LAND Connections  

This mailer has been provided as an avenue of dispersing information related to landscape architecture in hopes of fostering greater understanding and collaboration between professions. Topics address issues that affect the built environment within which we live.


"In wilderness is the preservation of the world."Henry David Thoreau

As budget difficulties continue to plague the State of California, the State Parks system continues to lose funding and is forced to limit recreational services and close facilities. Earlier this year, California State Parks announced that, in its efforts to reduce budgets by $11 million, 70 of its 278 parks would be closing. These closures are to begin this month and will be fully implemented by July of 2012. Further disturbing, is the unpleasant reality that next year the parks system must cut an additional $11 million dollars from the budget. This being said, things could be worse!

Landscape imagePlanned State Park Closures - On a positive note, only 70 parks (25%) are slated for closure. In the past as many as 220 of the 278 parks have been targeted for closure. Innately tied to the closure of these 70 parks (Click here to see an interactive park closure map), is a significant reduction in recreational opportunities, reduction in exposure to natural settings and an increase in traffic to other state parks. Based on last year's visitation numbers, 5.3 million people visited the closing 70 parks. The realization that remaining State parks will need to flex in order to accommodate those displaced park users, cannot be ignored. Surely the decision to close these parks was not easy and required much compromise and contemplation. According to a news release by the California Department of Parks and Recreation, park closures were determined based on criteria including: statewide significance, visitation, fiscal strength, existing partnerships, infrastructure and land use restrictions. A detailed spreadsheet (Click here) obtained from the State contains detailed information related to the operation costs, annual attendance, revenues, closure savings and costs associated with each park closing. Those interested in saving parks, with the aid of this report, now know exactly how much is needed to save each of the State Parks!


Saving Our Parks- Advocating for parks on a political level may be the most effective method of securing future funds to keep parks open, however, this can be frightening and frankly, often convoluted and confusing for many of us. Most of us would be better off writing a letter to the State Legislature, joining an advocacy group or parks partnership group, or offering our own personal resources to help keep parks in operation. There are many resources to help in this endeavor and special interest groups exist which actively campaign for state parks; a few include:

One of these, the Olmsted Park Fund, was formed to avoid closures of the many parks John Omlsted was so instrumental in establishing. The fund's marketing slogan is, "$1 from every California resident will save our state parks!". The slogan is built on the premise that if each California resident were to give only $1, the $22 million cuts to parks could be avoided and parks would remain open. Realistically, not every California resident will give, or will even hear about this effort. Thus, the fund is currently focusing on the preservation of only a handful of parks. The goal is to raise $300,000 and keep open the twelve most feasible parks. Click on the link above to learn more.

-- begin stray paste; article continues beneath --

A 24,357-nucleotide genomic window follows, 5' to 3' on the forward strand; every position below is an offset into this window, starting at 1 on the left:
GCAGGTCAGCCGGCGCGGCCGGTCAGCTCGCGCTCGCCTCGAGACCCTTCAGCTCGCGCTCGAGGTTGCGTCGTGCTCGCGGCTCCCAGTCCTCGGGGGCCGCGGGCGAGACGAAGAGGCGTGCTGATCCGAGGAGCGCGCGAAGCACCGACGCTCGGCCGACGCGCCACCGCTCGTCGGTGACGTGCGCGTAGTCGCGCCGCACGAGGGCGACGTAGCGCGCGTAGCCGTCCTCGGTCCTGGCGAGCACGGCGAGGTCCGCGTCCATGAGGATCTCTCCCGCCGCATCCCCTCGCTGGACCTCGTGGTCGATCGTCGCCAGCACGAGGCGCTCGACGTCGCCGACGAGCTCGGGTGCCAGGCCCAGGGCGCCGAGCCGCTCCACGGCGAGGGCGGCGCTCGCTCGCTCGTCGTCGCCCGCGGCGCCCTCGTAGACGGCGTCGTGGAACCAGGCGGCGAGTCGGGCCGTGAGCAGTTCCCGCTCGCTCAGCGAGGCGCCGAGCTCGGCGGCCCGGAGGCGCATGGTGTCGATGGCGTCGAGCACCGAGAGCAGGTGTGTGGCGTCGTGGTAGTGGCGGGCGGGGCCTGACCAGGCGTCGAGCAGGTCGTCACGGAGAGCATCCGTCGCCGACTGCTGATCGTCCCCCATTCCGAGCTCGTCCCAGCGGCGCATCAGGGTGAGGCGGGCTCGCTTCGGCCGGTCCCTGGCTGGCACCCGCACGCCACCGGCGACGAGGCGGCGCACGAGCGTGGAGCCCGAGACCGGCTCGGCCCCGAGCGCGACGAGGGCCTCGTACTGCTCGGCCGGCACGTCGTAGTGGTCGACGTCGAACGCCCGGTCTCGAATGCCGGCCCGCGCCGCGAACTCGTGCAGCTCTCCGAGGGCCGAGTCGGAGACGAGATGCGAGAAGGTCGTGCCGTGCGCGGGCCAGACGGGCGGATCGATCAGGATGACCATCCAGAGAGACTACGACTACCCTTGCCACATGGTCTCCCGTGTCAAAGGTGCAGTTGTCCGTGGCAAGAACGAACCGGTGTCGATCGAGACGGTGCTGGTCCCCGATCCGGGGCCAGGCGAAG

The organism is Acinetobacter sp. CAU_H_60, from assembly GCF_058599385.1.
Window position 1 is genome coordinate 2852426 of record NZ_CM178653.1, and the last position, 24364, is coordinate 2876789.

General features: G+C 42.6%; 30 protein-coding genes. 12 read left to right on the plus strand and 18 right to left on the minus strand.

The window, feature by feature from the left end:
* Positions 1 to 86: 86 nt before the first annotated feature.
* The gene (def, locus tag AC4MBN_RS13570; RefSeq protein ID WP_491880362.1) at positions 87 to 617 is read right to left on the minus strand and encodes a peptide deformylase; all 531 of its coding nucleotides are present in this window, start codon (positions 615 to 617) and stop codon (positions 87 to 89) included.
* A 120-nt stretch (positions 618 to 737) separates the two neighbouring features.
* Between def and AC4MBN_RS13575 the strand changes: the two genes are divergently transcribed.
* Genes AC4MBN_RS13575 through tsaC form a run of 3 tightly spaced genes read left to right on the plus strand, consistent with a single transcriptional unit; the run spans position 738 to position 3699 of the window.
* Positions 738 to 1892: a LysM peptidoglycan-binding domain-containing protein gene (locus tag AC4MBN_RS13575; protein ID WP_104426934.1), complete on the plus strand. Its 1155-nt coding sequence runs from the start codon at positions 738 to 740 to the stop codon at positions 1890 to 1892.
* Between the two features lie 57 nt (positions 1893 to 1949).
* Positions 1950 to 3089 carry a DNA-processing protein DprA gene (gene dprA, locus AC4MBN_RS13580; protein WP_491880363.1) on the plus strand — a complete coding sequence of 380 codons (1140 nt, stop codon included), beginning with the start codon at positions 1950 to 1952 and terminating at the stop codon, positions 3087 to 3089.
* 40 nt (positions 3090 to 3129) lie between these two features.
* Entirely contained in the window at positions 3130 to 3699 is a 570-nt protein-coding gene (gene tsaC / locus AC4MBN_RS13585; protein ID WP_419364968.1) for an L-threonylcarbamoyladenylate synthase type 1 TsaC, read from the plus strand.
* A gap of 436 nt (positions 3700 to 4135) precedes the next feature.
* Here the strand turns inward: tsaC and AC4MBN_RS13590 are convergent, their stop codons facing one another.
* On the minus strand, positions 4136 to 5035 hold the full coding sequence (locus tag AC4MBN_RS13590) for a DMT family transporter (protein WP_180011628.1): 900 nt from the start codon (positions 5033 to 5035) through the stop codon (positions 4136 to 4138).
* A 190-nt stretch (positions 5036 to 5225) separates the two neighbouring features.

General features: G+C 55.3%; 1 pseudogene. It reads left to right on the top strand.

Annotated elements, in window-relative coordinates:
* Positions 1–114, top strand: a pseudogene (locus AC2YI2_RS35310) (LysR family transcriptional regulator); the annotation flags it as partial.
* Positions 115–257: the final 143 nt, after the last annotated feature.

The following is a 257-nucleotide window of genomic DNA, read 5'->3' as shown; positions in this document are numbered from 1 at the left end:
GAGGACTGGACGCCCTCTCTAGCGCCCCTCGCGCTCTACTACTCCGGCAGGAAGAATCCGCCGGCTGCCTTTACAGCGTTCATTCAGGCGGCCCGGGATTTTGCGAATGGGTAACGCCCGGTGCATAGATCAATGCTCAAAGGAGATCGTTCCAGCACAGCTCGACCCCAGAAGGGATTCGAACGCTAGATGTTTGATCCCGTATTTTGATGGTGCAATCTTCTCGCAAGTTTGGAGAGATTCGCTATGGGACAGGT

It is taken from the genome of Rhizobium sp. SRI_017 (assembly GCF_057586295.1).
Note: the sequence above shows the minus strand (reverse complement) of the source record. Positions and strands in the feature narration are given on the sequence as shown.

Landscape imagePark Partnership Operating Agreements - Another exciting possibility is the transfer of park operations and maintenance to non-profit groups through partnership agreements with state parks. The concept of using volunteers (to accomplish what can't be done otherwise) can be used at all levels of government and has been shown to be successful and effective when managed correctly. At the state level, Assembly Bill 42 has not only been introduced, but passed and is now waiting for the Governor's signature. This bill allows the State to partner with non-profit organizations for operation and management of state parks. In addition to the potential reduction in operating costs, non-profit organizations may be beneficial to parks through their ability to raise philanthropic support, receive donations and manage in-kind support to help keep parks running.

Unfortunately, there is no quick solution to the park closure dilemma. What is important however, is that there are dedicated, passionate people who believe society needs opportunities to recreate and enjoy nature. These individuals are trying to attack this large issue one step at a time and are in turn creating opportunities for the rest of us to become involved and to try and make a difference.

Prior Issues of Interest

- Nature Series: Nature Deficit Disorder
- Nature Series: The Healing Power of Nature
- Nature Series: Infusing Nature into Play
- The Parks and Rec Budget Reduction Trend
- Artificial Landscape Water Cycles


O'Dell Engineering

The next time you need a Landscape Architect on your project, consider O'Dell Engineering's Landscape Architecture Department.

Services include:

  • Park and Playground Design
  • Recreational Facility Design
  • Site Planning
  • Streetscape Design
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  • Graphic Design
  • Arboriculture Consulting
  • Playground Inspection
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Author: Chad Kennedy, Landscape Architect

This informational article provided by O'Dell Engineering - 1165 Scenic Drive, Suite A, Modesto CA 95350